Layoffs and Discharges

Layoffs and Discharges chat

Source: US Bureau of Labor Statistics (database)

  

These latest numbers, and other factors, are leading many analysts to the conclusion that the labor shortage is not temporary, and will continue with or without recession. As stated in BurningGlass Institute’s latest report, “U.S. Labor Market Outlook, November 2022”: “U.S. labor market conditions will significantly limit economic growth not just over the next year, but for the rest of the decade. Low labor supply relative to demand isn’t a temporary problem, but rather the result of several long-term demographic and labor market trends that converged with the pandemic in a ‘perfect storm.’”

What should business and HR leaders do in the face of this ongoing talent challenge?

Continuing tight labor market means EVP, culture, and mobility must remain in focus

In early June of this year, I wrote that EVP and Culture were antidotes to record-high US quit rates. As I’ve done here, I analyzed the latest JOLTS and employee data from the BLS, and then made recommendations about what business and HR leaders need to do in the face of such numbers.

What has changed? Certainly not those recommendations, which included focusing on key cultural elements of the overall employee value proposition, such as flexibility in work arrangements; a commitment to diversity, inclusion, and belonging (DEIB); having a strong organizational purpose/mission; and taking a holistic approach to workforce well-being.

When asked what elements of their organizations’ employee value propositions (EVPs) were most important this year, HR leaders told the Institute for Corporate Productivity (i4cp) that all of the above-noted factors outpaced core, non-culture-focused elements such as compensation, healthcare benefits, etc. (Not that offering raises shouldn’t be part of the strategy, as wage growth is struggling to keep up with cost-of-living and inflation increases.)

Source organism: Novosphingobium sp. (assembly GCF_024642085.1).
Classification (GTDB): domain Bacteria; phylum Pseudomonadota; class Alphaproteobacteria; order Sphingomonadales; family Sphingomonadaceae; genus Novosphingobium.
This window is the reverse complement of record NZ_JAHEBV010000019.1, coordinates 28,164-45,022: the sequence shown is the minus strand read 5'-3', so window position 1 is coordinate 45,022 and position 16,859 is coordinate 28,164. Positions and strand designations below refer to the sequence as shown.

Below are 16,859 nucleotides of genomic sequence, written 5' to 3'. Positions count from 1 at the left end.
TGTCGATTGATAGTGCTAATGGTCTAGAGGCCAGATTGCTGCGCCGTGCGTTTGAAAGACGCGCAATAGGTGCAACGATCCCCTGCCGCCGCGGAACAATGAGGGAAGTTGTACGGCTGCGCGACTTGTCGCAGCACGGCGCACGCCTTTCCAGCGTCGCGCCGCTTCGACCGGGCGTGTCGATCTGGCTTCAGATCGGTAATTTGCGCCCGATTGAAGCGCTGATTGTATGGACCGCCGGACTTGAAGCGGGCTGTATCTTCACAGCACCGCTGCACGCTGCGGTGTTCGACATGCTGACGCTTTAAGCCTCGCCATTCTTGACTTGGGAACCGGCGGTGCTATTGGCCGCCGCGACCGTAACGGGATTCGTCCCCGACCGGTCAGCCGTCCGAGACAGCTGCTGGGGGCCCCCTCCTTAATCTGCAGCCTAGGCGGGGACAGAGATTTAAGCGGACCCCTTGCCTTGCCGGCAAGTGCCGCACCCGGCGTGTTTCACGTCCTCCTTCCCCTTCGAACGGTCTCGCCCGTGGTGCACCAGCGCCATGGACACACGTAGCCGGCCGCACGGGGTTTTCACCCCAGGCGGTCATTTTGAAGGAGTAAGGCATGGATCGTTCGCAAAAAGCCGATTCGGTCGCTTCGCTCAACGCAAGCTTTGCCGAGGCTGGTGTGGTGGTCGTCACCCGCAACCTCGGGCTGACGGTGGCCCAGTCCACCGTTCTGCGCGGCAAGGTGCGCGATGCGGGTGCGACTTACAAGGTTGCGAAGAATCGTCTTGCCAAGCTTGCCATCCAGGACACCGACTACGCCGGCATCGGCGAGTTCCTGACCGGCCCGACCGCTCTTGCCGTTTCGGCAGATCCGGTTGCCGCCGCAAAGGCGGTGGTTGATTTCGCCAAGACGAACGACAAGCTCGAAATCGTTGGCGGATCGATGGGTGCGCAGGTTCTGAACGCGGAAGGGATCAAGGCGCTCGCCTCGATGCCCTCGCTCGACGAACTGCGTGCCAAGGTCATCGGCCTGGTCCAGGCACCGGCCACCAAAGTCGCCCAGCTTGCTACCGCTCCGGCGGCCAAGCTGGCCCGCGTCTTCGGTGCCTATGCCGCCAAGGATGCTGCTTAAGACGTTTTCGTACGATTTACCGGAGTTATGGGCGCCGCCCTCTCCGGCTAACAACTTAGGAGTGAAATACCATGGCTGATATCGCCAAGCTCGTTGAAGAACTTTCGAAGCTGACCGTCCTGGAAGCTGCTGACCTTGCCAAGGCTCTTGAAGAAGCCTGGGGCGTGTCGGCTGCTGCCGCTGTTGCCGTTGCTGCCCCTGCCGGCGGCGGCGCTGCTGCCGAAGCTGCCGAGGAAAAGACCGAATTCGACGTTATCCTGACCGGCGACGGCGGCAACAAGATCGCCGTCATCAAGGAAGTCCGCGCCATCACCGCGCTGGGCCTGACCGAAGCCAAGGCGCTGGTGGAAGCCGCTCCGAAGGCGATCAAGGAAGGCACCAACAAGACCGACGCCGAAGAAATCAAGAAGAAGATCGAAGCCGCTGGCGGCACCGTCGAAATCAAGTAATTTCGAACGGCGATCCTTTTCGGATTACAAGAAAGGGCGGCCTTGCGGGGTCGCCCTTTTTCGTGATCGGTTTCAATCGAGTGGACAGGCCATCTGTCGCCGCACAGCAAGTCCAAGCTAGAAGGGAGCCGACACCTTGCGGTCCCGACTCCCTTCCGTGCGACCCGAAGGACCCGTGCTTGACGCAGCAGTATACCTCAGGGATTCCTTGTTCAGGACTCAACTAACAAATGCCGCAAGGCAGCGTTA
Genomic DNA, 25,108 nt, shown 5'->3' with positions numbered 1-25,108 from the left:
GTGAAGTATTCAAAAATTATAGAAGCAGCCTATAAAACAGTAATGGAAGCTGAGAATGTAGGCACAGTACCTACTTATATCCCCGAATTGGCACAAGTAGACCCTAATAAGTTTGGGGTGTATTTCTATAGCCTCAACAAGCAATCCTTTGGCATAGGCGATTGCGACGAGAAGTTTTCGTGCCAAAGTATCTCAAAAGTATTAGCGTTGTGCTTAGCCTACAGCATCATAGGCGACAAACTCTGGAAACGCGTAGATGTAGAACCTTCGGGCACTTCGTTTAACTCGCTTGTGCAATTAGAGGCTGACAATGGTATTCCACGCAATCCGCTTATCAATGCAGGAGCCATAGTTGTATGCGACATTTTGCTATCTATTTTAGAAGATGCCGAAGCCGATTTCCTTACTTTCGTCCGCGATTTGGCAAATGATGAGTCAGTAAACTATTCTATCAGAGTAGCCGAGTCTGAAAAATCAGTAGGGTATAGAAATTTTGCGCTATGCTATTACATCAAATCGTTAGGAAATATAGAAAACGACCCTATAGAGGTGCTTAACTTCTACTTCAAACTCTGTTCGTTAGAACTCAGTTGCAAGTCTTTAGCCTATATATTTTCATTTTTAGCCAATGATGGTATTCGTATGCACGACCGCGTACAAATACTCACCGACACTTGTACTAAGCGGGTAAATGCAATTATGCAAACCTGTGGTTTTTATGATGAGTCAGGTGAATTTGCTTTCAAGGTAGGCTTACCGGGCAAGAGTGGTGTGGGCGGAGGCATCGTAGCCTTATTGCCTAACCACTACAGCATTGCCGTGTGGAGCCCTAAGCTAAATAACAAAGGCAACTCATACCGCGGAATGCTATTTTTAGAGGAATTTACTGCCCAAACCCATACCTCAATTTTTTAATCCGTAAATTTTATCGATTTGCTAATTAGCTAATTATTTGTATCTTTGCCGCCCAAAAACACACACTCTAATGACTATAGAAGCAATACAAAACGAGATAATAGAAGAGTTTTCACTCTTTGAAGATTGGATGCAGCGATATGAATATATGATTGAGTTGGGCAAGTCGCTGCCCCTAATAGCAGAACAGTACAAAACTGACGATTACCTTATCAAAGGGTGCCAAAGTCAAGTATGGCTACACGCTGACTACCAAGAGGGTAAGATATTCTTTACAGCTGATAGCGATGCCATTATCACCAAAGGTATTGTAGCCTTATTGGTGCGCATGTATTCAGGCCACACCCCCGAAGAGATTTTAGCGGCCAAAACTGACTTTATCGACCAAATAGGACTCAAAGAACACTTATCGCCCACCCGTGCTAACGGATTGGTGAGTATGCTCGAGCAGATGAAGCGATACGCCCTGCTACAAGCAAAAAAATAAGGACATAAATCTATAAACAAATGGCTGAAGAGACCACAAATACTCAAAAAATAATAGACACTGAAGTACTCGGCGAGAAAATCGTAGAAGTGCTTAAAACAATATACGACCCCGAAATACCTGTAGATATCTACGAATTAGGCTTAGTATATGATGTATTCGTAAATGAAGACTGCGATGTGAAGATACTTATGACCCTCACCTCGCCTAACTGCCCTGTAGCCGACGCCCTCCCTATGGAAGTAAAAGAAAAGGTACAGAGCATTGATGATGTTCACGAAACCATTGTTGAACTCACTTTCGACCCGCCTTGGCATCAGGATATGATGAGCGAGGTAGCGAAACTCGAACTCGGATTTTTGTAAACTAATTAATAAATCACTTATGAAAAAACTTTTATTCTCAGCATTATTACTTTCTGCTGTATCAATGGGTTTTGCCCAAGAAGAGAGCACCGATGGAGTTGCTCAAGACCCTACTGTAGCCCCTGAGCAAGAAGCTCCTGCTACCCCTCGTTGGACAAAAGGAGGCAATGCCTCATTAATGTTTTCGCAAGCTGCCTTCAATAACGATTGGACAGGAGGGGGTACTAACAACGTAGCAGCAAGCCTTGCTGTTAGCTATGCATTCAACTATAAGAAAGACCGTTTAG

The recommendations were derived from key findings from i4cp’s study The Talent Imperative. Since the release of that report, much of the economic media buzz has been about a looming recession. While a recession does seem quite possible—perhaps even likely—it could also differ from past versions, at least early on.

As described above, the labor market remains extremely tight and competitive, and the many reasons for this will not flip abruptly just because GDP and other productivity measures sink into recession territory (if they do). There is simply too far to go and too many forces buttressing the current tightness of labor.

Therefore, business and HR leaders need to not only double-down on their focus on the cultural elements of their EVP (flexibility, DEIB, purpose, well-being, etc.), but also consider maintaining, or better yet, increasing their investments in employee skills, development, and internal mobility. In the past, activities such as training were often the first to be cut during difficult economic times. Now, leaders tell i4cp quite the opposite: If talent remains hard to come by during a potential recession, then activities that increase skills and capability, improve retention of top talent, and align employees with the right roles at the right time must continue to be prioritized.

A broader focus on skills as a new currency in organizations brings other benefits as well, such as increasing the pool of talent available for jobs that previously required higher-level degrees than were truly necessary to ensure performance. Degrees are not worthless, but they are not always an accurate proxy for actual skills and capability, and can be a barrier to increasing diverse representation in various fields.

In order to support our member organizations in these areas, i4cp has created a series of detailed guidebooks for members. The first two have been published already: How to Create a Skills Database and Talent Mobility and Internal Talent Marketplaces. A third, on upskilling, will be released by the end of the year. Until then, see our many other Upskilling / Reskilling resources.